Protesters were also seen breaking windows at City Hall and looting a nearby Starbucks.
In a nod to the city’s history of police brutality, protesters spray painted “PIGS” and “FTP” on a nearby statue of former Mayor Frank Rizzo, and tried to set fire to it. Rizzo served as police commissioner in the early 1970s before being elected mayor and has been criticized for how he handled raids of the Black Panther party and a violent shootout with the black liberation group MOVE.
“The peaceful protests earlier were touching showings of our collective grief. The anger being displayed now cannot continue. Please have respect and dignity for each other and return home,” Mayor Jim Kenney tweeted.
Protesters and the Secret Service faced off the second time in two days outside the White House, after an initially peaceful protest from Capitol Hill.
Throughout the evening, police fired pepper balls and gas canisters at protesters, a minority of who threw firecrackers, water bottles, and bricks at police.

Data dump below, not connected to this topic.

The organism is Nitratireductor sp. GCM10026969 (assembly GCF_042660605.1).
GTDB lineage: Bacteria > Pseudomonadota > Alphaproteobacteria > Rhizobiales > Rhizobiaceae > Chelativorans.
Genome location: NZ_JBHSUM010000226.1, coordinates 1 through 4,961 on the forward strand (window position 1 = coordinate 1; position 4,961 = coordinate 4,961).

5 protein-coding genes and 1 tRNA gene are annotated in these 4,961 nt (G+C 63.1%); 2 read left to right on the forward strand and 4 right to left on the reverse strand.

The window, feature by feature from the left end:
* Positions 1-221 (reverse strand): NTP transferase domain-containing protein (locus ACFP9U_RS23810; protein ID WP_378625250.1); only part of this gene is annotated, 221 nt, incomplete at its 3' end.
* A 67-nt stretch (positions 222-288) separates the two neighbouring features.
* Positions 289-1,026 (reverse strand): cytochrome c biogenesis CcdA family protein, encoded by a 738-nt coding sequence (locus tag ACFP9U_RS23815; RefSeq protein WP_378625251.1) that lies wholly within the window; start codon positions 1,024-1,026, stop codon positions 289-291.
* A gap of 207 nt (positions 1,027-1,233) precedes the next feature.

Protesters also clashed with police holding plexiglass shields. In one image a young woman can be seen moving into a line of police with her hands up.
Demonstrators also spray painted and climbed on top of Secret Service police cars, with some three to a vehicle.
In a poignant moment, protesters stopped for 9 minutes of silence to remember Floyd outside the National Museum of African American History and Culture.
Hundreds of demonstrators boarded the I-695 on ramp while chanting, holding signs, and slowing traffic.
In Lafayette Park, protesters shouted “I can’t breathe!” as park police demanded they leave the area.
Some demonstrators outside the White House burned a flag; others threw bottles of water at police.
Later in the evening, as Trump returned to the White House from viewing the NASA launch in Florida, flying high over demonstrations in Marine One, protesters gave him the middle finger.
Later in the evening there was a dumpster on fire, not far from the White House.
In Ohio's capital, local representatives, including Rep. Joyce Beatty, a 70-year-old black woman who has served in Congress since 2013, and the City Council president were pepper sprayed during a rally on Saturday morning.
Los Angeles Mayor Eric Garcetti asked the governor to send in the National Guard and announced that there would be a city-wide curfew in place after thousands of people protested on the streets for the fourth consecutive night.